SAN FRANCISCO — California Gov. Jerry Brown will release a revised budget next week that will outline plans to close a $15 billion hole after he hit firm resistance to his original budget-balancing plan.
Unable to garner support from enough lawmakers to call a special election on measures to extend several temporary tax increases, the governor will unveil an updated budget on May 16.
Brown had hoped to use the extended taxes, plus revenue from his plan to shutter redevelopment agency tax districts, as the main revenue sources in his proposal to plug a $26 billion hole in the $86 billion general fund budget.
So far this year, Brown has signed into law $11.2 billion worth of solutions to fill the gap, mostly spending cuts, out of $14 billion passed by the Legislature, leaving roughly a $15 billion general fund deficit, according to the state Department of Finance.
The tax extensions alone would provide $11 billion in fiscal 2012, according to a legislative staff report.
“The next 50 yards are obviously going to be a lot tougher,” said Finance Department spokesman H.D. Palmer.
Palmer said finance officials are working with the governor this week to finalize the revised budget and would not comment further on potential changes.
The Democratic governor has been unable to get the needed two-thirds votes in the Legislature to approve the special election and to kill redevelopment agencies, because of Republican opposition.
Brown ended negotiations after failing to find common ground with potential GOP swing voters for a package that would include pension reform, reduced business regulations, and a spending cap in return for allowing the tax vote to proceed.
Local governments have also shown strong resistance to Brown’s plan to shut down the RDAs that they have tapped as a significant pot of locally controlled money. Many agencies issued debt after Brown originally announced his proposal to end redevelopment in an effort to lock in bond proceeds before the ax falls.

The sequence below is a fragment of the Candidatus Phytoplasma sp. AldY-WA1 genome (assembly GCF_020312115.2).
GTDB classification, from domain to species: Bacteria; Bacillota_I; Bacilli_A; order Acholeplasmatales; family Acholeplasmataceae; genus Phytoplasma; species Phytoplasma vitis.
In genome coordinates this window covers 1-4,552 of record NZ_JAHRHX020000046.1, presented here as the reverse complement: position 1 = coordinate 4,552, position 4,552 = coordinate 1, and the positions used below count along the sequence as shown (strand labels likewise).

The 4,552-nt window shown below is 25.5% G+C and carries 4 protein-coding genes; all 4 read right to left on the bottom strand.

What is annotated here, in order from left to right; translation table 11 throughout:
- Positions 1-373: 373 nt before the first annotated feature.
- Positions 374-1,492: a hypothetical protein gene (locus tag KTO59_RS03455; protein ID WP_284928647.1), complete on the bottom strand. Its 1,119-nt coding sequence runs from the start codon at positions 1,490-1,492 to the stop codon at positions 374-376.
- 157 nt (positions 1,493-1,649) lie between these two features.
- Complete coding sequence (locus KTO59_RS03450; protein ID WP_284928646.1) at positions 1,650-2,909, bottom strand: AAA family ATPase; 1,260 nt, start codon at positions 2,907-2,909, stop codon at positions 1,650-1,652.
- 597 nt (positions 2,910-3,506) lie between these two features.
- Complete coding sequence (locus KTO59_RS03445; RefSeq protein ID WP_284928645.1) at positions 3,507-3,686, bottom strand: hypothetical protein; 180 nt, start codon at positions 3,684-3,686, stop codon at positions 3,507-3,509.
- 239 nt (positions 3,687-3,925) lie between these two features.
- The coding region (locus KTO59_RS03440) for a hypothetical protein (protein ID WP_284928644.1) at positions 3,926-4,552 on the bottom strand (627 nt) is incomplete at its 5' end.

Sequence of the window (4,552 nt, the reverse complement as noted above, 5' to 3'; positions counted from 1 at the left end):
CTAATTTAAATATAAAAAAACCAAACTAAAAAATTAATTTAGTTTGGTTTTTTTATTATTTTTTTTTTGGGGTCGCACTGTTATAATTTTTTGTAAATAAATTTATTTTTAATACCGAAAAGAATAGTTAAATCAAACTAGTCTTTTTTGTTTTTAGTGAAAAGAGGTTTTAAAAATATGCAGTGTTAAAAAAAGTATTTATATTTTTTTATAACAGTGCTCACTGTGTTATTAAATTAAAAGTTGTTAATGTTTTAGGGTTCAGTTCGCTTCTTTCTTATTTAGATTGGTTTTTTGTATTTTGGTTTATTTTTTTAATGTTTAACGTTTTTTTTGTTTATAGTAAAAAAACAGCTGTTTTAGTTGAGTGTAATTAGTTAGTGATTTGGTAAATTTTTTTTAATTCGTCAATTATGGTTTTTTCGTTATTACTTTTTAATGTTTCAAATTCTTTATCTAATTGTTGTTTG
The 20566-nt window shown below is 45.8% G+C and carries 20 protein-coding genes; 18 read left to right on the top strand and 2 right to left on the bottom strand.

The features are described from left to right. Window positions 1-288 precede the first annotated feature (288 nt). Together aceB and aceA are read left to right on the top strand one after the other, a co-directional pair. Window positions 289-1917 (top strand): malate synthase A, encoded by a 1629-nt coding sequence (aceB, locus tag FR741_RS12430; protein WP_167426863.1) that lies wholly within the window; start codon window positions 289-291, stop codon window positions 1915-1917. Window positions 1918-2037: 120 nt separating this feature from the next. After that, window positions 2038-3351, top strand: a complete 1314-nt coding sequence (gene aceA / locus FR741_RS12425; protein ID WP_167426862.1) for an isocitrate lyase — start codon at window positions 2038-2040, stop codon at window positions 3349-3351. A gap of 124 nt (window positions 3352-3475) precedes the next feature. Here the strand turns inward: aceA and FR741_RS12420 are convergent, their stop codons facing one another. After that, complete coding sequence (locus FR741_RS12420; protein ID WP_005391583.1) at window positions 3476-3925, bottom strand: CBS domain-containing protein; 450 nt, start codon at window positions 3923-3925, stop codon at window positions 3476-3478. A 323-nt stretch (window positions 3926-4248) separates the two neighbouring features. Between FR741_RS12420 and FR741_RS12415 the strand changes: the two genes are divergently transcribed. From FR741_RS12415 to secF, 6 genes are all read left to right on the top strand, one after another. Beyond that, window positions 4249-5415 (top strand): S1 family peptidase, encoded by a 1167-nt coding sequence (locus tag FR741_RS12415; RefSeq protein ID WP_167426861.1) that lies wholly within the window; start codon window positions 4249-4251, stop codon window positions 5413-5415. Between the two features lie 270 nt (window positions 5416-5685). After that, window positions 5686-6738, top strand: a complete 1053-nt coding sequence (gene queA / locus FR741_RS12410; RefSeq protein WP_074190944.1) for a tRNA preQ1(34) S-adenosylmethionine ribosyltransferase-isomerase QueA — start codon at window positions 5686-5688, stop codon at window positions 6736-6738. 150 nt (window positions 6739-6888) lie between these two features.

Brown’s reworked budget proposal will have a little more wiggle room thanks to a $2.5 billion jump in projected tax revenues for the current fiscal year, according to state Controller John Chiang.
In April, sales taxes increased 5%, or $45 million over projections, personal income taxes rose 4%, or $272 million, while corporate taxes fell 3%, or $48 million, the controller said in a statement Friday.
But Chiang noted that gains in tax revenue are mitigated by Brown’s announcement in March that he will abort a sale of state buildings that had been expected to generate $1.2 billion.
“While tax receipts are currently running higher than projections, this should in no way be taken to mean that we can ease up on our efforts to close the remaining budget gap,” finance director Ana Matosantos said in a statement Friday.
Without a balanced budget in place, the state is unlikely to move forward this summer with its annual revenue anticipation note sale, possibly in the $10 billion range.
Standard & Poor’s warned in March that California’s A-minus rating could take a hit if a drawn-out budget battle stalls its ability to issue debt.